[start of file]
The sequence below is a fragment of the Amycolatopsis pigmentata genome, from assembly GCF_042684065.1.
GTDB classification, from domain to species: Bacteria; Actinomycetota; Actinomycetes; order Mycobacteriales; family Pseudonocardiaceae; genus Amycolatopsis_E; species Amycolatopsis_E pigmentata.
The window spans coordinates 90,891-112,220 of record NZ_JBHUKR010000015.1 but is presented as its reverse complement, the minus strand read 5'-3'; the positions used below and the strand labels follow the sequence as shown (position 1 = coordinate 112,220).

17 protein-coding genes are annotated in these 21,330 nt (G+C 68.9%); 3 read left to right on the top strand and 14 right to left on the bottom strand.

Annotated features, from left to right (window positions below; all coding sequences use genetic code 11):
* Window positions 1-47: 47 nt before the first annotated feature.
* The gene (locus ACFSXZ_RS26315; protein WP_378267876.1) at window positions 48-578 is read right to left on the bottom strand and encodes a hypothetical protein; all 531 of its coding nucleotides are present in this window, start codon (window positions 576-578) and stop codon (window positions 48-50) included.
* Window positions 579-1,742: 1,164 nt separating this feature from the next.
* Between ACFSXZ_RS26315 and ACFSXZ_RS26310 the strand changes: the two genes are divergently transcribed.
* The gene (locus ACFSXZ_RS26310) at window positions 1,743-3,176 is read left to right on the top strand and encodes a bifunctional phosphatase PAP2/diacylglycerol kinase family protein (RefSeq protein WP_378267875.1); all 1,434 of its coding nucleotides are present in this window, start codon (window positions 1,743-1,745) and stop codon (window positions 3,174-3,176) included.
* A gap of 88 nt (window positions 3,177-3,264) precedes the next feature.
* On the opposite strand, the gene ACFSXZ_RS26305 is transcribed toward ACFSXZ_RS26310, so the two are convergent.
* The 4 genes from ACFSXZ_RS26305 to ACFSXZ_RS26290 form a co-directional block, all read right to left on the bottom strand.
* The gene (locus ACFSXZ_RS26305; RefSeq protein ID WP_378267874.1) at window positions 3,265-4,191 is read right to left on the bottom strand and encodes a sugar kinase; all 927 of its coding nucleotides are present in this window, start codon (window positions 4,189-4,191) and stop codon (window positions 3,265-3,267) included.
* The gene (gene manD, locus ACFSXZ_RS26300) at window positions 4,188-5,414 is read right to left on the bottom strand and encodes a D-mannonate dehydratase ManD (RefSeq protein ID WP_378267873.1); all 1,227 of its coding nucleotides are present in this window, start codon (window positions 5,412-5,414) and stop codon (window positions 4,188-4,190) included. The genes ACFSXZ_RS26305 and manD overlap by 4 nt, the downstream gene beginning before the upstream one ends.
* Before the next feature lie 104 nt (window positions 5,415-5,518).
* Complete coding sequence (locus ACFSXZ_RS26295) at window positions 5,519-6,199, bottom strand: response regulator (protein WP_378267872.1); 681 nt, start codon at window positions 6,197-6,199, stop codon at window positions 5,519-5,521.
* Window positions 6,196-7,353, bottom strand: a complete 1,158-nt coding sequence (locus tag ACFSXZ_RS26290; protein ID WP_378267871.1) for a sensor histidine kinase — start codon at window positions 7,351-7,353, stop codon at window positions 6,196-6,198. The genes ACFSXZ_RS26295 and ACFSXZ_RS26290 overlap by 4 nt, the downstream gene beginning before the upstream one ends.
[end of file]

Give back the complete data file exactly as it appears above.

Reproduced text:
The sequence below is a fragment of the Amycolatopsis pigmentata genome, from assembly GCF_042684065.1.
GTDB classification, from domain to species: Bacteria; Actinomycetota; Actinomycetes; order Mycobacteriales; family Pseudonocardiaceae; genus Amycolatopsis_E; species Amycolatopsis_E pigmentata.
The window spans coordinates 90,891-112,220 of record NZ_JBHUKR010000015.1 but is presented as its reverse complement, the minus strand read 5'-3'; the positions used below and the strand labels follow the sequence as shown (position 1 = coordinate 112,220).

17 protein-coding genes are annotated in these 21,330 nt (G+C 68.9%); 3 read left to right on the top strand and 14 right to left on the bottom strand.

Annotated features, from left to right (window positions below; all coding sequences use genetic code 11):
* Window positions 1-47: 47 nt before the first annotated feature.
* The gene (locus ACFSXZ_RS26315; protein WP_378267876.1) at window positions 48-578 is read right to left on the bottom strand and encodes a hypothetical protein; all 531 of its coding nucleotides are present in this window, start codon (window positions 576-578) and stop codon (window positions 48-50) included.
* Window positions 579-1,742: 1,164 nt separating this feature from the next.
* Between ACFSXZ_RS26315 and ACFSXZ_RS26310 the strand changes: the two genes are divergently transcribed.
* The gene (locus ACFSXZ_RS26310) at window positions 1,743-3,176 is read left to right on the top strand and encodes a bifunctional phosphatase PAP2/diacylglycerol kinase family protein (RefSeq protein WP_378267875.1); all 1,434 of its coding nucleotides are present in this window, start codon (window positions 1,743-1,745) and stop codon (window positions 3,174-3,176) included.
* A gap of 88 nt (window positions 3,177-3,264) precedes the next feature.
* On the opposite strand, the gene ACFSXZ_RS26305 is transcribed toward ACFSXZ_RS26310, so the two are convergent.
* The 4 genes from ACFSXZ_RS26305 to ACFSXZ_RS26290 form a co-directional block, all read right to left on the bottom strand.
* The gene (locus ACFSXZ_RS26305; RefSeq protein ID WP_378267874.1) at window positions 3,265-4,191 is read right to left on the bottom strand and encodes a sugar kinase; all 927 of its coding nucleotides are present in this window, start codon (window positions 4,189-4,191) and stop codon (window positions 3,265-3,267) included.
* The gene (gene manD, locus ACFSXZ_RS26300) at window positions 4,188-5,414 is read right to left on the bottom strand and encodes a D-mannonate dehydratase ManD (RefSeq protein ID WP_378267873.1); all 1,227 of its coding nucleotides are present in this window, start codon (window positions 5,412-5,414) and stop codon (window positions 4,188-4,190) included. The genes ACFSXZ_RS26305 and manD overlap by 4 nt, the downstream gene beginning before the upstream one ends.
* Before the next feature lie 104 nt (window positions 5,415-5,518).
* Complete coding sequence (locus ACFSXZ_RS26295) at window positions 5,519-6,199, bottom strand: response regulator (protein WP_378267872.1); 681 nt, start codon at window positions 6,197-6,199, stop codon at window positions 5,519-5,521.
* Window positions 6,196-7,353, bottom strand: a complete 1,158-nt coding sequence (locus tag ACFSXZ_RS26290; protein ID WP_378267871.1) for a sensor histidine kinase — start codon at window positions 7,351-7,353, stop codon at window positions 6,196-6,198. The genes ACFSXZ_RS26295 and ACFSXZ_RS26290 overlap by 4 nt, the downstream gene beginning before the upstream one ends.